As many locals know, the Index-Journal office building is at 610 Phoenix St. in Greenwood.
Because of the location of the building, I have encountered a number of characters and eccentricities through the years.
The U.S. Post Office is across the street, and it sees a good bit of traffic — from all walks of life — throughout the business day.
The city garages and gas pumps for municipal vehicles also are nearby, so police cars motor past the office all day long. Officers will occasionally stop by to frisk executive editor Richard Whiting, but that’s at his own request.
There is a large residential neighborhood just south of the office, as Phoenix is intersected by Taggart, Milwee and East Creswell avenues, among others. As such, the area sees a great deal of foot traffic, with people young and old — including that lady who wears a beekeeper’s hat and lugs a giant duffel bag — constantly walking by the office as they make their way to and from home.
Across the street from the Index building is the Lakelands Toros soccer field. I can’t tell you how many times I’ve stepped outside on a warm night and heard the laughs and cheers as those young people chase the ball up and down the pitch. I also can’t tell you how many nights I’ve had to physically restrain staff writer Frank Bumb from going over there and raiding their juice boxes and orange slices.
People drive really fast down Phoenix Street. That’s why we affectionately call it the Phoenix Expressway.
The only place in Greenwood County where people drive faster than Phoenix Street is the Ware Shoals Dragway. I think drivers practice for the weekend races at Ware Shoals by ripping up and down Phoenix Street.
There’s really no need for me to drink coffee or energy drinks in the morning. The best way to get a little pep in my step is to walk across Phoenix Street. It always gives me a warm and fuzzy feeling when I hear drivers of approaching cars hit the accelerator when they see me crossing the street.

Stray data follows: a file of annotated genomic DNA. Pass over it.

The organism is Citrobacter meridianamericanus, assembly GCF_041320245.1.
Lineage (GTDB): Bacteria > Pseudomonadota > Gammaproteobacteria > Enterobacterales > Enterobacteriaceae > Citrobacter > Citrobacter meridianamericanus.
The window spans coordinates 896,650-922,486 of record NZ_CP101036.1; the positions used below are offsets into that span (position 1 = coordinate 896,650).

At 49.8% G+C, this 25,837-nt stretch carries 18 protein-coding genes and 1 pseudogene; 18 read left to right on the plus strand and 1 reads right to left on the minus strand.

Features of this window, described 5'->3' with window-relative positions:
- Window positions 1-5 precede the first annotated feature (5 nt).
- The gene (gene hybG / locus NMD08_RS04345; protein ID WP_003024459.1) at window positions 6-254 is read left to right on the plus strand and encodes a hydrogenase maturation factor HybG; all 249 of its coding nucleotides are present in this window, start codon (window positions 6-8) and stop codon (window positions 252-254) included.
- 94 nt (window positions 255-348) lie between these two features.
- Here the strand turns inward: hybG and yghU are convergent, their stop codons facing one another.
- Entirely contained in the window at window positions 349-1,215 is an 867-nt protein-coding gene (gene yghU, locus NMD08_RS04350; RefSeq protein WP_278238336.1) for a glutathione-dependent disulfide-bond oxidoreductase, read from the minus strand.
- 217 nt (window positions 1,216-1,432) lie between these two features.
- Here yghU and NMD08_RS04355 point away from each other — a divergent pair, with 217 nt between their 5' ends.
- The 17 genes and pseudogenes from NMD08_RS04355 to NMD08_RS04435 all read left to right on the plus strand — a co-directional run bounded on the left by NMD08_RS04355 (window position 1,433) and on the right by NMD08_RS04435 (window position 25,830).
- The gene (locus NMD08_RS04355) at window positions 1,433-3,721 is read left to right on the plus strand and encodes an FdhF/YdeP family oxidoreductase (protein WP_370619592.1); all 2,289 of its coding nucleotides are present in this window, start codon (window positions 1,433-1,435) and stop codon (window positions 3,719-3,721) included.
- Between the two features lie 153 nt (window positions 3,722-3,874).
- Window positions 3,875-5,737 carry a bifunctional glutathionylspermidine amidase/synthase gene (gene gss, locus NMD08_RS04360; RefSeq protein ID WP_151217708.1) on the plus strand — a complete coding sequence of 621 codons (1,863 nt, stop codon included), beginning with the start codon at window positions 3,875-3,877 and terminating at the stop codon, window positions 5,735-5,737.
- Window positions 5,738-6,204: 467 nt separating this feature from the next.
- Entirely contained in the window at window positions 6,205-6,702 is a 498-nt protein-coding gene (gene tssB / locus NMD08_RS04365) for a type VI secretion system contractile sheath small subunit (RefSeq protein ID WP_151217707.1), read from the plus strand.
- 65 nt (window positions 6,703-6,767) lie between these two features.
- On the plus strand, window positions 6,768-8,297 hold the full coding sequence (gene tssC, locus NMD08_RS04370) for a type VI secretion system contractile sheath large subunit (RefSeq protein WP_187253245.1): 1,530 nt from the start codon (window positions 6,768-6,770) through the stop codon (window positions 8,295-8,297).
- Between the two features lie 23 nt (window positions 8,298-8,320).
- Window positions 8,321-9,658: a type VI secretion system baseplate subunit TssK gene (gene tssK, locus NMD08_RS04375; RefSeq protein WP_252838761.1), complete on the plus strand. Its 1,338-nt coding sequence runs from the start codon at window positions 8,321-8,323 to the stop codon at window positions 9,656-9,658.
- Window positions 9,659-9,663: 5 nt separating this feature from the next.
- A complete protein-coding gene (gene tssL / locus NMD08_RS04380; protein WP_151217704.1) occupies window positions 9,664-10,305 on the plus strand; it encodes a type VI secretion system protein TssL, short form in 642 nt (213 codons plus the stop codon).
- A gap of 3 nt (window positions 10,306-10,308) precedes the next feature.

It could be worse, though. When Scott J. Bryan was the associate editor here, certain drivers (mostly school superintendents) used to hit their NOS nitrous oxide boosters when they spotted him trying to cross Phoenix. It looked like “Fast and the Furious” had a baby with that episode of “Seinfeld” where they tried to move the Frogger machine across the road.
WE GET A LOT OF visitors in the newsroom here at 610 Phoenix St.
Most of them come by to conduct legitimate business, such as arranging wedding announcements, dropping off church notices for our religion page or delivering packages to Whiting that were shipped from Colorado and smell like a Phish concert.
We also occasionally get visitors who are angry about something that was printed in the paper. I once had my life threatened by a “reader” who had a rap sheet longer than the lines at Wal-Mart on a Saturday. As such, I now keep a golden shovel at my desk, which can be used to a) defend myself or b) dig my grave.
I also hear a version of the following conversation between newsroom coordinator Wanda Rinker and various newsroom visitors each week:
(Visitor walks in.)
Wanda: Hi, can I help you?
Visitor: Yes ma’am, I need to get a copy of a picture of my great grandmother that ran in the paper.
Wanda: Was this in today’s paper? What page?
Visitor: Oh, no ma’am, not in today’s paper. It would have been in July of 1982. I’ve been meaning to get up here.
Wanda: Um ...
ON MOST FRIDAYS a nice lady who sells boiled peanuts stops by the office. Being a good Southern boy, I usually buy a bag.
We’ve got several transplanted Northerners working here, and I try to teach them how to do right. This includes getting them to eat boiled peanuts.
Bumb, an unfortunate Ohio native, refuses to embrace boiled peanuts. His palate actively rejects them. He instead craves scrapple, sauerkraut balls and peanut butter Buckeyes.
However, one of our newest reporters — Brooklyn, N.Y. transplant Kate Hruby — fully embraced boiled peanuts. In fact she embraced them a little too much.
On Friday, when the peanut lady came to the office, Kate and I each bought a bag. I watched as Kate plucked one from the bag and took a big bite out of it. As in, the shell and everything.
Now, I’ve been known to suck the salt out of a boiled peanut shell. I bet more than a few of you have. But I had never seen anyone eat the shells.
I had to break it to Kate she was, in fact, not supposed to eat boiled peanuts shells. In turn, she told me I’m not supposed to curl up in the fetal position on the subway when I visit New York.
I’ve rattled on long enough here. If you ever need a picture of your great grandmother that ran in the paper in 1982, stop by and see us. I doubt we’ll have it, but you’ll get a great workout crossing the Phoenix Expressway.
Trainor is the senior staff writer at the Index-Journal. Contact him at 943-5650; email firstname.lastname@example.org. You can follow him on Twitter @IJCHRISTRAINOR. Views expressed in this column are those of the writer only and do not represent the newspaper's opinion.